A growing imperative for nonprofits
Nonprofits have a responsibility to provide secure, resilient, and accessible digital presence for their many diverse stakeholders. Increasing legal requirements demand a secure environment that respects staff’s and beneficiaries’ right to privacy. Many government and private donors have started mandating minimum cybersecurity and data protection standards for nonprofits, and may cease funding organizations that fail to meet their standards.
Why is your nonprofit an easy target?
Like their for-profit counterparts, many nonprofits handle sensitive information which may include donor financial data, health data, personally identifiable information, or other highly confidential matters, which can make nonprofits attractive targets for both state and criminal actors. At the same time, malicious actors know that many nonprofits lack the resources to modernize their technology and sufficiently protect themselves, making them easy targets for attack.
How does your security readiness stack-up?
Whether nonprofit boards and executives know it or not, cybersecurity and data protection are two of the most pressing issues nonprofits face. Any nonprofit operating on outdated hardware and software is putting their organization and their stakeholders at risk. A recent survey by Microsoft shows how many nonprofits struggle to manage their IT infrastructure and data security:
- 60% of nonprofit professionals do not have or know of an organizational digital policy identifying how their organization handles cybersecurity risk, equipment usage, and data privacy
- 74% of nonprofits reported that they do not use multifactor authentication to access agency email and other business accounts
- 92% stated their staff could access organizational email and files using their personal device
These statistics demonstrate many nonprofits have a significant amount of work to do to bring their cybersecurity and privacy practices up to date. Considering that 43% of cyberattacks target nonprofits and small organizations, the case is clear: nonprofits must take the necessary steps to protect their donors and beneficiaries.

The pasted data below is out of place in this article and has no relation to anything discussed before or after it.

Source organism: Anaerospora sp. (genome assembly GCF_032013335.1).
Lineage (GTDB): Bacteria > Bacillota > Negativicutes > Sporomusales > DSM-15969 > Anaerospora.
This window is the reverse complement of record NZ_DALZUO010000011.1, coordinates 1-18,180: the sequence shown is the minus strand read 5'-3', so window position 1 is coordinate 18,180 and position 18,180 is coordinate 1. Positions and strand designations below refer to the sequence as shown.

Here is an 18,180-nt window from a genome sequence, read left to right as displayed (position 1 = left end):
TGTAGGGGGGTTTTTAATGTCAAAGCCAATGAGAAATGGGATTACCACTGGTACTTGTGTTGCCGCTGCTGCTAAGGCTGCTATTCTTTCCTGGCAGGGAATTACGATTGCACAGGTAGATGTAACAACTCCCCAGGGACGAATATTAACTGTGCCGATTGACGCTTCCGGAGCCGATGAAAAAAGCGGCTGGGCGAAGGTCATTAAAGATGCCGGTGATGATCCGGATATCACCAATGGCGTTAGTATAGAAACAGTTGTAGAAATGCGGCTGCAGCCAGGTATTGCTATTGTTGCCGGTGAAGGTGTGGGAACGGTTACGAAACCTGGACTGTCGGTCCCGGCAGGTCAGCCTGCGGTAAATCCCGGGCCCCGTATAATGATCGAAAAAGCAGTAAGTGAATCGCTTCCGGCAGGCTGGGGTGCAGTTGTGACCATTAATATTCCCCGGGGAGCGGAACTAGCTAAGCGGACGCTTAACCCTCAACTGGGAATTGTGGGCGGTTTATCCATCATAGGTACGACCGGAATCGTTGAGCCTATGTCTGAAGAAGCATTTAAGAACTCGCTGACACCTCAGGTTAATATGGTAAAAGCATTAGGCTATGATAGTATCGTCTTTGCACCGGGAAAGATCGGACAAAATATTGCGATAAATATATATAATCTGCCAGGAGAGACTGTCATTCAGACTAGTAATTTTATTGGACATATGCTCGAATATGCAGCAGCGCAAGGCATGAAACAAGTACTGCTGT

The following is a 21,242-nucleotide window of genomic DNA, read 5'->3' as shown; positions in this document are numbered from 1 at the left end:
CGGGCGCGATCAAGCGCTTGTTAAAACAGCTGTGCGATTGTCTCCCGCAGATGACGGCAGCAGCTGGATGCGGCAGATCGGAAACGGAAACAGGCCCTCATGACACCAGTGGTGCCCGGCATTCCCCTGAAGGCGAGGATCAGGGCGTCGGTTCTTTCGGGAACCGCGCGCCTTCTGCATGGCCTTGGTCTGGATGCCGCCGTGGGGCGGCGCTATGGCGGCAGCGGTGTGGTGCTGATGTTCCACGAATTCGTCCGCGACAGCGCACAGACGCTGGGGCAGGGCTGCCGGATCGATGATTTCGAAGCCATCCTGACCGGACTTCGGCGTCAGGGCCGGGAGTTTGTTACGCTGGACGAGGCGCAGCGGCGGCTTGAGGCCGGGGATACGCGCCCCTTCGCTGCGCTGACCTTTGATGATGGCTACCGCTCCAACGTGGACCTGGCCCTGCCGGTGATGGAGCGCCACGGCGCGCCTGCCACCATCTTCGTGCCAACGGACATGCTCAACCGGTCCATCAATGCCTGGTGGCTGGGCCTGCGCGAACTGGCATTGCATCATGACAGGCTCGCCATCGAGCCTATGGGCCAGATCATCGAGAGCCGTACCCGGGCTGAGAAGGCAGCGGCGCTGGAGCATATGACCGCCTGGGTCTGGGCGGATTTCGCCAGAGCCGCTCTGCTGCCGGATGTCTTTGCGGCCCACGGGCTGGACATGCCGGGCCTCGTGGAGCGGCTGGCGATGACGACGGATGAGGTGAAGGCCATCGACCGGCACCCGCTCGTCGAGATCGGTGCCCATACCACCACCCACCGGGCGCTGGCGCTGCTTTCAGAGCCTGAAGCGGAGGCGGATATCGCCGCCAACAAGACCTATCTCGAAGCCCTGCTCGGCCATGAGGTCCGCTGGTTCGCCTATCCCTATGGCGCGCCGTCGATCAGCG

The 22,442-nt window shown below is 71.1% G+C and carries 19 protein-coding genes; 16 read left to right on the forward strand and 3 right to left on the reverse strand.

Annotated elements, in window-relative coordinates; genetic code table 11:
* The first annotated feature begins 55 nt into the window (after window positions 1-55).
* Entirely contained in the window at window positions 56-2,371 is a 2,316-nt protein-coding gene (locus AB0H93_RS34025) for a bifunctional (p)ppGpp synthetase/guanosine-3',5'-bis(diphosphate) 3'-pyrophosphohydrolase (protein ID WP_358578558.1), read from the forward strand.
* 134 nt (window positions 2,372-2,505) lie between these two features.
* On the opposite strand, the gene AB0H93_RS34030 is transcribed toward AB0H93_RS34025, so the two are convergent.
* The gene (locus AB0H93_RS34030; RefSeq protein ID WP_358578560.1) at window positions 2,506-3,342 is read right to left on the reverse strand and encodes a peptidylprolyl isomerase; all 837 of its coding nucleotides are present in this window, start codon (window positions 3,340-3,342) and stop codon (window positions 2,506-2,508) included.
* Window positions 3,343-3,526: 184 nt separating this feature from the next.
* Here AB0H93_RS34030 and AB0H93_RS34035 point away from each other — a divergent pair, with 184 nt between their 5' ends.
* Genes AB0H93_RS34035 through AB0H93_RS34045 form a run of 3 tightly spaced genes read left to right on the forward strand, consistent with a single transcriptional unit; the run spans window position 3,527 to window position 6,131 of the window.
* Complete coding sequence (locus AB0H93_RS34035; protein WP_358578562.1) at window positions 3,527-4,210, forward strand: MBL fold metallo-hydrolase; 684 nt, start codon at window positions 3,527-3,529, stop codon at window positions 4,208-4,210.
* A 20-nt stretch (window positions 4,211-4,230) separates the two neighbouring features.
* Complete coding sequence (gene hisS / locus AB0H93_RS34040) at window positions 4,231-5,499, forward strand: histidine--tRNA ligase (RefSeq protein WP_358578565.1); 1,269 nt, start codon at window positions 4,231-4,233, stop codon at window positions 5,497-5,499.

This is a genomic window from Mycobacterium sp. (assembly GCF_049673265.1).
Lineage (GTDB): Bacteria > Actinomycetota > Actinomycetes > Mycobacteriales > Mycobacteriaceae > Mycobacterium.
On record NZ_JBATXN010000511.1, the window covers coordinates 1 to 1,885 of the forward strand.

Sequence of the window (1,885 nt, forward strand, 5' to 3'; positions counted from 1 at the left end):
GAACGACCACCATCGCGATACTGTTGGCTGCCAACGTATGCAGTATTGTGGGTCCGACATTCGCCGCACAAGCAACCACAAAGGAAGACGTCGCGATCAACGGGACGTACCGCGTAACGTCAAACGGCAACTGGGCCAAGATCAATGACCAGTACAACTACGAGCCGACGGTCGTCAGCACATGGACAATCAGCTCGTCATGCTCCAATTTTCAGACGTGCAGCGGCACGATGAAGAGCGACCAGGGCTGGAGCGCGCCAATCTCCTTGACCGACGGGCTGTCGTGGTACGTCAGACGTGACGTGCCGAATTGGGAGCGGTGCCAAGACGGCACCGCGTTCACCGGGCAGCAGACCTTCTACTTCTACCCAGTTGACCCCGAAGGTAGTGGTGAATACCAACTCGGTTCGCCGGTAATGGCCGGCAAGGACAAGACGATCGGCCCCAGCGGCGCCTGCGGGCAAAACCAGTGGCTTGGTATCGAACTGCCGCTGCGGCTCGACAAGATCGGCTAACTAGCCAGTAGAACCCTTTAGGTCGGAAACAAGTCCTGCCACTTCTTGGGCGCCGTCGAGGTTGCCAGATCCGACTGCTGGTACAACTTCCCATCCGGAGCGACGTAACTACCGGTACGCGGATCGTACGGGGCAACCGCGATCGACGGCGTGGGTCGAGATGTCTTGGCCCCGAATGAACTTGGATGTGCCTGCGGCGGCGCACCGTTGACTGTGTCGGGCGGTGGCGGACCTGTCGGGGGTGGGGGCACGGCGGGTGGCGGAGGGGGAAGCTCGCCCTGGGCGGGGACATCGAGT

Six important Cybersecurity questions
Breaches, compromised data, and cyberattacks can put your workers, beneficiaries, and your organization at risk, disrupt nonprofit operations and services, expose nonprofits to liability, and tarnish the reputation they have painstakingly built. Consider the following cybersecurity questions for your organization:
- Can you identify the security risks within your nonprofit?
- What safeguards do you have in place to protect against security threats? Do you have access control procedures? Is your staff trained on security awareness? Did you establish data security practices?
- Can you detect security incidents?
- Can you respond to security incidents? Do you have a plan in place?
- How do you recover from a security incident?
- Have you implemented specific, high-value security controls such as backups, software updates, multifactor authentication, remote access policies, system monitoring, and restrict or managing usage of personal mobile devices?
Cloud Solutions for your Cybersecurity Problems
It’s clear that nonprofits face several challenges in developing and implementing effective cybersecurity and data protection compliance. There are no magic solutions. However, in many cases, cloud computing can help nonprofits achieve their cybersecurity and privacy goals in many ways:
- Focusing resources. By allowing organizations to pay only for the computing resources they need, when they need them, cloud computing can save nonprofits money, enabling them to invest more of their time and resources on their core missions.
- Simplifying governance. Because applications and services are hosted in datacenters that are operated and maintained by the cloud service provider, cloud computing reduces the burden on nonprofits to install, maintain, and update hardware and software.
- Cloud security. Perhaps most significantly, the cloud also delivers an immediate step change in security for nonprofit, without a large upfront investment. This is valuable for both cybersecurity and data protection compliance.
Learn more. We recommend that you check out these 4 Key Areas of Intelligent Security for Nonprofits.